Bank nationalization is the topic “du jour” in Washington and on Wall Street. Citigroup has essentially proposed a partial nationalization that would give the government 30-40% ownership. The stock market, for its part, is so concerned about the possibility of wider bank nationalizations that key Administration and Fed officials are spending much of their time trying to calm the markets by underlining their desire to avoid nationalization. Unfortunately, people often seem to be talking past each other in this debate.
Nationalization can be a confusing topic because it means different things to different people and there are a variety of reasons given by advocates for supporting such a move. This paper explains the various meanings and purposes of “nationalization,” lays out a framework for evaluating the necessity and usefulness of bank nationalization, reviews the most critical implementation issues that would arise, and provides some recommendations. Please see also the author’s previous paper, “Bad Bank”, “Nationalization”, “Guaranteeing Toxic Assets”: Choosing Among the Options.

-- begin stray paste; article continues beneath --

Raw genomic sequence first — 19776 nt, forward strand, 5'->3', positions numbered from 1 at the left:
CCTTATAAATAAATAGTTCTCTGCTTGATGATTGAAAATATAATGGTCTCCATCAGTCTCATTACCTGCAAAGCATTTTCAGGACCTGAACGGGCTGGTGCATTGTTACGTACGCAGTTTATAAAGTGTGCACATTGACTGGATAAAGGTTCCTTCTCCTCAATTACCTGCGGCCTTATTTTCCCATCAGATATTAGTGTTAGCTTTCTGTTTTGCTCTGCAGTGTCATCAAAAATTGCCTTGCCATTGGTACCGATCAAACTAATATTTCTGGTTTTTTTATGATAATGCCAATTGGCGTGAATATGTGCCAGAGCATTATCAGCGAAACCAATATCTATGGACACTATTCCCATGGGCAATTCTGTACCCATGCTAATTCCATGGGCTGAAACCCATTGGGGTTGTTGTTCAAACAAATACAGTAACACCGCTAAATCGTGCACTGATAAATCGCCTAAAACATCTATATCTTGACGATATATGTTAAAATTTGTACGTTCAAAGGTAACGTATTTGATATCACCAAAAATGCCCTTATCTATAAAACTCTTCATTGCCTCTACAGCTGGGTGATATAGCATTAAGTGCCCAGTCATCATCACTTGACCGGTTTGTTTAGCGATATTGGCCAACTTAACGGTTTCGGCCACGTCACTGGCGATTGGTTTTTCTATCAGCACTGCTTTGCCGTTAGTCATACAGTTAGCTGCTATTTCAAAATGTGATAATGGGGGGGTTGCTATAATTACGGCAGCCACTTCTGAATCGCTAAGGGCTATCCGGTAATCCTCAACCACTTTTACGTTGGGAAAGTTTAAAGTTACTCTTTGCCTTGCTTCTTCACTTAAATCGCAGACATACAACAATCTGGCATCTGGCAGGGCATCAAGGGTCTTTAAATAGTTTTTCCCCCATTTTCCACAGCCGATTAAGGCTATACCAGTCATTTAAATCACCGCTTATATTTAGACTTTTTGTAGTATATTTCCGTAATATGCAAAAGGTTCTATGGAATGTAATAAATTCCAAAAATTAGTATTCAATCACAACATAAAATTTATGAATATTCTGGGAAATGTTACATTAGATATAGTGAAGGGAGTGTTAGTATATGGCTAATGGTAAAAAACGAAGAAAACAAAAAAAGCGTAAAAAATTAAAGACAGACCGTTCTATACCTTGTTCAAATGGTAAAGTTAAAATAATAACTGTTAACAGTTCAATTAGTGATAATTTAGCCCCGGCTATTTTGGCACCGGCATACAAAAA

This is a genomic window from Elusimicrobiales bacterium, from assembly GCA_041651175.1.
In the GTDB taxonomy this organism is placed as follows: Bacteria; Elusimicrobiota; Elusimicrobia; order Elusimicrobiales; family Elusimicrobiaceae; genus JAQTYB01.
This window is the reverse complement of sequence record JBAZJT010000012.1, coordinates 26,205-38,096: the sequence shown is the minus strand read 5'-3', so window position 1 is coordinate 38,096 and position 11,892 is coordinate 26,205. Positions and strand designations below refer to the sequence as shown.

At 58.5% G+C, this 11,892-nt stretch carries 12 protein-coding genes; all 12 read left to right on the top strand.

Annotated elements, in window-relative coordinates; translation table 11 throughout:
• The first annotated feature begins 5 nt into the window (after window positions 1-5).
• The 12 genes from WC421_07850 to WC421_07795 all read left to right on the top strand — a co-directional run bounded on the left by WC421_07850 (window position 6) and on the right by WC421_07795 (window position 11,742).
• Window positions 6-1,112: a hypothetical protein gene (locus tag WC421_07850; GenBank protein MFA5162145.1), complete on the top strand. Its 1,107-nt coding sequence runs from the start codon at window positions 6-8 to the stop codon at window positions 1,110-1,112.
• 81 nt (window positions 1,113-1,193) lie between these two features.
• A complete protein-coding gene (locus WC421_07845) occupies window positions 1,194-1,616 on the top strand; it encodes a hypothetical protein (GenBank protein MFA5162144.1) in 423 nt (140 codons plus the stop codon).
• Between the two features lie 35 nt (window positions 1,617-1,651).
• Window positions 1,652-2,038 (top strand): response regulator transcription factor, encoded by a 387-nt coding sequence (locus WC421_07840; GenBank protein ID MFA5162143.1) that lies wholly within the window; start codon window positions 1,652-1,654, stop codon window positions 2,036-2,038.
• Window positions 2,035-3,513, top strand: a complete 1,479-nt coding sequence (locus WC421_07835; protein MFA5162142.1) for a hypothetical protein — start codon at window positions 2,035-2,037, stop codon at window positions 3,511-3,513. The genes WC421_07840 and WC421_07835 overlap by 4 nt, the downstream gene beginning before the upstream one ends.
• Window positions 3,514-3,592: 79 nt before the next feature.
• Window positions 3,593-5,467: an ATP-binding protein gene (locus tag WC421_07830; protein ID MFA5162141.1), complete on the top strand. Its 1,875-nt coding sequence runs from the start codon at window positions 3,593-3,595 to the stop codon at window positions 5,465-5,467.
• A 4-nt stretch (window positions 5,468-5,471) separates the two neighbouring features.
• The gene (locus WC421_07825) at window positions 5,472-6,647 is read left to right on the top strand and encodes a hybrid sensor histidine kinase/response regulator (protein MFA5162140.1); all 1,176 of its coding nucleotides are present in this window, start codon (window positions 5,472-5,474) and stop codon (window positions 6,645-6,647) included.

The following questions are addressed in this paper:
- The background: Why might widespread nationalization be necessary?
- What does it mean to “nationalize the banks?”
- What would be the purposes of nationalization?
- What are the arguments against nationalization?
- How has nationalization worked previously in the U.S. and internationally?
- How could nationalization be implemented most effectively?
- What should we do now?
The quest for financial stability a decade after the onset of the global financial crisis
Donald Trump a lâché du lest, mais il pourrait obtenir des ouvertures par rapport à un marché chinois très protectionniste.